The minimum $$T$$ turns out to be at 54 seconds. Note that this is after adding 5s to the length that I mentioned above, so the answer is 49 seconds.

Note that while 49 seconds technically gives the optimum, all cutoff values between 48 and 53 have pretty much the same scores.

• Thx, but what will be the result value for large limit of time (for that case that you've said it'll be easy to calculate) ? – Artem Bernatskyi Dec 22 '18 at 23:39
• @ArtemBernatskyi If you watch a video, do you need to wait 5s to get the next one, or is the 5s delay only for the case you choose to skip it? – Todor Markov Dec 23 '18 at 18:24
• For both cases i need to wait 5s. So if i skip video i need to watch 5s and when I'm waiting for the next video also. – Artem Bernatskyi Dec 23 '18 at 18:43
• @ArtemBernatskyi I'm getting 49 seconds for the optimal threshold. Updated answer with it. This is the same values as shown by LinAlg's simulation. – Todor Markov Dec 23 '18 at 19:04

I have written a small simulation tool in Python (code added at the end of this post). It computes the number of videos you can see in one week:

Blue is the mean, red is a measure of the simulation error. Let's zoom in around the peak (by letting x run from 45 to 55, and increasing the number of replications):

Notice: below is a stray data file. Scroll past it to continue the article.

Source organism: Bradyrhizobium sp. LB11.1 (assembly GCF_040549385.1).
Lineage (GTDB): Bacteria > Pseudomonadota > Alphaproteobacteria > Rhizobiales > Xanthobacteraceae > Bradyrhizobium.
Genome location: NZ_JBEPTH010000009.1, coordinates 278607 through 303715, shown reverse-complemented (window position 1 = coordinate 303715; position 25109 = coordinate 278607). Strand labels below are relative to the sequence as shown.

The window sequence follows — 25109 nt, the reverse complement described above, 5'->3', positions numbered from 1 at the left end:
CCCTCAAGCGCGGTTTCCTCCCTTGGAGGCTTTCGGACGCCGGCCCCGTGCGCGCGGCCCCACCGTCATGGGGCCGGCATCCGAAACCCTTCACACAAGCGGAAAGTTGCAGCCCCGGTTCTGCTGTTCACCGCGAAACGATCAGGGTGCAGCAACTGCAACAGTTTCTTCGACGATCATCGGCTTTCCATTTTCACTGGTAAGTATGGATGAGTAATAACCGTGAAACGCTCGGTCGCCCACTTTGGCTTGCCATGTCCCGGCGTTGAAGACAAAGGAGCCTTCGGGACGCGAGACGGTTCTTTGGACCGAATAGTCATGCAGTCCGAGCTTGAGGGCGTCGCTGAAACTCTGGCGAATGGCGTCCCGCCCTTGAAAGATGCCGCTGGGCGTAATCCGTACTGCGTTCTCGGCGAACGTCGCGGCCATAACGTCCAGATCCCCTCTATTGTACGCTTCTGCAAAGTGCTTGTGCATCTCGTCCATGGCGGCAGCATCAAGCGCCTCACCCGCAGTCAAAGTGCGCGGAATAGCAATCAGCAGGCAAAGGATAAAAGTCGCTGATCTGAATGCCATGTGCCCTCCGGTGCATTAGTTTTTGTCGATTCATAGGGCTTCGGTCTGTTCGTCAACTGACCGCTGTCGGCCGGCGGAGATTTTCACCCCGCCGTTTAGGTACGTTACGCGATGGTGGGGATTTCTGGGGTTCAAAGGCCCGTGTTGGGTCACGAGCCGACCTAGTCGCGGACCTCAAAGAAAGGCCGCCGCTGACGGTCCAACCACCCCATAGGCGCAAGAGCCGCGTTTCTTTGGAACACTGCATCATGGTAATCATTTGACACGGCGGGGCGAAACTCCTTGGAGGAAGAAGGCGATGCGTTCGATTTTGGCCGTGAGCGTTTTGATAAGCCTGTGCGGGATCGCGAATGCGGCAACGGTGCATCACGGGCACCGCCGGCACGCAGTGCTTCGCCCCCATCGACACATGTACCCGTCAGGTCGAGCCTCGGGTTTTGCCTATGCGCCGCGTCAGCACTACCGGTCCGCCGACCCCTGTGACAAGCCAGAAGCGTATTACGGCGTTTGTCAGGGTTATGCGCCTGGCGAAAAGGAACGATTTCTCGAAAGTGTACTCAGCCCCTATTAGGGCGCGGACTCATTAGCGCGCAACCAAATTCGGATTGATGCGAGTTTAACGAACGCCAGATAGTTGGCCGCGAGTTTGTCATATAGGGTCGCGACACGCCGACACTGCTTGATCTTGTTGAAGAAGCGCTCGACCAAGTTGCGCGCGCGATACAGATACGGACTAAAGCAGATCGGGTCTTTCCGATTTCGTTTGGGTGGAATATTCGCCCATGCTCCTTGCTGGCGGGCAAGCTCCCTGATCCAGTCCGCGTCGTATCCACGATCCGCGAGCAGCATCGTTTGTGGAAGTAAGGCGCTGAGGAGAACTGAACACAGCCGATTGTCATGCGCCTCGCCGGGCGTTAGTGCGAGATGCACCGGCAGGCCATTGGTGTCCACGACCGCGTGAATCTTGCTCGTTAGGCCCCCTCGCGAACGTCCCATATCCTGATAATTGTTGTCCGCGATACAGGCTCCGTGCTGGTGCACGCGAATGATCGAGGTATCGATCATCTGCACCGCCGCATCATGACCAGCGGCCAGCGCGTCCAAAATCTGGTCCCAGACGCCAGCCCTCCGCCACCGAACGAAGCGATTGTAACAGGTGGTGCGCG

This suggests you should watch videos of at most 49 seconds, and skip videos of 50 seconds or longer. This conclusion depends on the input data.

data = """31
31
[removed for brevity]
897"""

data = [int(duration) for duration in data.split("\n")]

import random
def get_random_video():
return random.choice(data)

def average(x):
return sum(x) / float(len(x))

def std(x):
avg = average(x)
avgsq = average([i*i for i in x])
return (avgsq - avg*avg) / float(len(x))

simulation_duration = 3600*36 # one week
replications = 10
x = range(31,897)
y = []
y_std = []

for threshold in x:
points_threshold = []
for replication in range(replications):
time = 0
points = 0
num_videos = 0
while time < simulation_duration and num_videos < 100000:
video = get_random_video()
if video<=threshold:
points += 1
time += video
time += 5
num_videos += 1
points_threshold.append(points)
y.append( average(points_threshold) )
y_std.append( std(points_threshold) )

from math import sqrt
y_err_1 = [x[0] - 2*x[1]/sqrt(replications) for x in zip(y,y_std)]
y_err_2 = [x[0] + 2*x[1]/sqrt(replications) for x in zip(y,y_std)]